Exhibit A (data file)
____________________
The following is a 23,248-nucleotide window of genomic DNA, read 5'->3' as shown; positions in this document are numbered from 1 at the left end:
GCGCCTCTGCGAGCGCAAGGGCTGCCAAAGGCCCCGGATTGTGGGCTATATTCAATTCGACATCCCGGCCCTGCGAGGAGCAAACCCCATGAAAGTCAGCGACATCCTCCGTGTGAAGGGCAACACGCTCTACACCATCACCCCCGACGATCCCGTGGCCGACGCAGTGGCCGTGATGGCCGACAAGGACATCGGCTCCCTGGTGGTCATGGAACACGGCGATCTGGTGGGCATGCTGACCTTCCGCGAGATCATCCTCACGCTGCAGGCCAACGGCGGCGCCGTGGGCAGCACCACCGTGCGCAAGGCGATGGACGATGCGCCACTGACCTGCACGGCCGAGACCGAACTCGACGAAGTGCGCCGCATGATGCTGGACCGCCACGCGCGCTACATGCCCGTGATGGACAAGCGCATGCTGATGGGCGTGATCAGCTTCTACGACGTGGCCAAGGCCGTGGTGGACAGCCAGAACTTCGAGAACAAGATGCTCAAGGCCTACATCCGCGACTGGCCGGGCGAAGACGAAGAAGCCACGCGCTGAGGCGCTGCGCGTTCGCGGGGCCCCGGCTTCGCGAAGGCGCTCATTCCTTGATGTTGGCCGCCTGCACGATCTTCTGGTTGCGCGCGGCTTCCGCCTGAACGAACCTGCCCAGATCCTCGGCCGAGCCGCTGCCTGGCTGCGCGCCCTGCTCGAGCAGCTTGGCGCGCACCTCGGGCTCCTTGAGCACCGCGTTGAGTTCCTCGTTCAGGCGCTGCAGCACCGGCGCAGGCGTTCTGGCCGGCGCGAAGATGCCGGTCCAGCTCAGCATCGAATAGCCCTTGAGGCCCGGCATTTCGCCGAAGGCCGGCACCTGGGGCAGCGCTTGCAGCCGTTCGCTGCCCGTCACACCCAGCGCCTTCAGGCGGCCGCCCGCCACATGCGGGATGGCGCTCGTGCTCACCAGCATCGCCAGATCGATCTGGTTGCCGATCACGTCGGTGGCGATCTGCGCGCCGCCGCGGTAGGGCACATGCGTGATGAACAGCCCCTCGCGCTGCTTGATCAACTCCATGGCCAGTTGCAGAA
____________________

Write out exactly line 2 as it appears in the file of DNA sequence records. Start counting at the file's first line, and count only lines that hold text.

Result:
GCGCCTCTGCGAGCGCAAGGGCTGCCAAAGGCCCCGGATTGTGGGCTATATTCAATTCGACATCCCGGCCCTGCGAGGAGCAAACCCCATGAAAGTCAGCGACATCCTCCGTGTGAAGGGCAACACGCTCTACACCATCACCCCCGACGATCCCGTGGCCGACGCAGTGGCCGTGATGGCCGACAAGGACATCGGCTCCCTGGTGGTCATGGAACACGGCGATCTGGTGGGCATGCTGACCTTCCGCGAGATCATCCTCACGCTGCAGGCCAACGGCGGCGCCGTGGGCAGCACCACCGTGCGCAAGGCGATGGACGATGCGCCACTGACCTGCACGGCCGAGACCGAACTCGACGAAGTGCGCCGCATGATGCTGGACCGCCACGCGCGCTACATGCCCGTGATGGACAAGCGCATGCTGATGGGCGTGATCAGCTTCTACGACGTGGCCAAGGCCGTGGTGGACAGCCAGAACTTCGAGAACAAGATGCTCAAGGCCTACATCCGCGACTGGCCGGGCGAAGACGAAGAAGCCACGCGCTGAGGCGCTGCGCGTTCGCGGGGCCCCGGCTTCGCGAAGGCGCTCATTCCTTGATGTTGGCCGCCTGCACGATCTTCTGGTTGCGCGCGGCTTCCGCCTGAACGAACCTGCCCAGATCCTCGGCCGAGCCGCTGCCTGGCTGCGCGCCCTGCTCGAGCAGCTTGGCGCGCACCTCGGGCTCCTTGAGCACCGCGTTGAGTTCCTCGTTCAGGCGCTGCAGCACCGGCGCAGGCGTTCTGGCCGGCGCGAAGATGCCGGTCCAGCTCAGCATCGAATAGCCCTTGAGGCCCGGCATTTCGCCGAAGGCCGGCACCTGGGGCAGCGCTTGCAGCCGTTCGCTGCCCGTCACACCCAGCGCCTTCAGGCGGCCGCCCGCCACATGCGGGATGGCGCTCGTGCTCACCAGCATCGCCAGATCGATCTGGTTGCCGATCACGTCGGTGGCGATCTGCGCGCCGCCGCGGTAGGGCACATGCGTGATGAACAGCCCCTCGCGCTGCTTGATCAACTCCATGGCCAGTTGCAGAA